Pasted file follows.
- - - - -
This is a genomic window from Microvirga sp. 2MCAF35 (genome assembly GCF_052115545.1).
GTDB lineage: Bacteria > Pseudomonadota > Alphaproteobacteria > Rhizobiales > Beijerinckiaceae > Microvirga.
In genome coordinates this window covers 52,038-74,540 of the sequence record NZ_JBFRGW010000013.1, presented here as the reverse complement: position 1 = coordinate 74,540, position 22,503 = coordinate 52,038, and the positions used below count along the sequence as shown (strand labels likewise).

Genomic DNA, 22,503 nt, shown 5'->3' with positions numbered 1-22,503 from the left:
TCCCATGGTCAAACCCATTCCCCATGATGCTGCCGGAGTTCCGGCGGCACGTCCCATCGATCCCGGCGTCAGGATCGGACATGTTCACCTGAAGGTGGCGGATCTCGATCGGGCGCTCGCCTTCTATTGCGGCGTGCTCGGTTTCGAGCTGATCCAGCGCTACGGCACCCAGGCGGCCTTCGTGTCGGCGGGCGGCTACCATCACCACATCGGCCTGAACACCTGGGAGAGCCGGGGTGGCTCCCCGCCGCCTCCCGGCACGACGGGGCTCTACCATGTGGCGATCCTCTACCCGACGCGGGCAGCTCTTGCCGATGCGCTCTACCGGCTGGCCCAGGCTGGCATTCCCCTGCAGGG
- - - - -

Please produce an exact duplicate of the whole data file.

This is a genomic window from Microvirga sp. 2MCAF35 (genome assembly GCF_052115545.1).
GTDB lineage: Bacteria > Pseudomonadota > Alphaproteobacteria > Rhizobiales > Beijerinckiaceae > Microvirga.
In genome coordinates this window covers 52,038-74,540 of the sequence record NZ_JBFRGW010000013.1, presented here as the reverse complement: position 1 = coordinate 74,540, position 22,503 = coordinate 52,038, and the positions used below count along the sequence as shown (strand labels likewise).

Genomic DNA, 22,503 nt, shown 5'->3' with positions numbered 1-22,503 from the left:
TCCCATGGTCAAACCCATTCCCCATGATGCTGCCGGAGTTCCGGCGGCACGTCCCATCGATCCCGGCGTCAGGATCGGACATGTTCACCTGAAGGTGGCGGATCTCGATCGGGCGCTCGCCTTCTATTGCGGCGTGCTCGGTTTCGAGCTGATCCAGCGCTACGGCACCCAGGCGGCCTTCGTGTCGGCGGGCGGCTACCATCACCACATCGGCCTGAACACCTGGGAGAGCCGGGGTGGCTCCCCGCCGCCTCCCGGCACGACGGGGCTCTACCATGTGGCGATCCTCTACCCGACGCGGGCAGCTCTTGCCGATGCGCTCTACCGGCTGGCCCAGGCTGGCATTCCCCTGCAGGG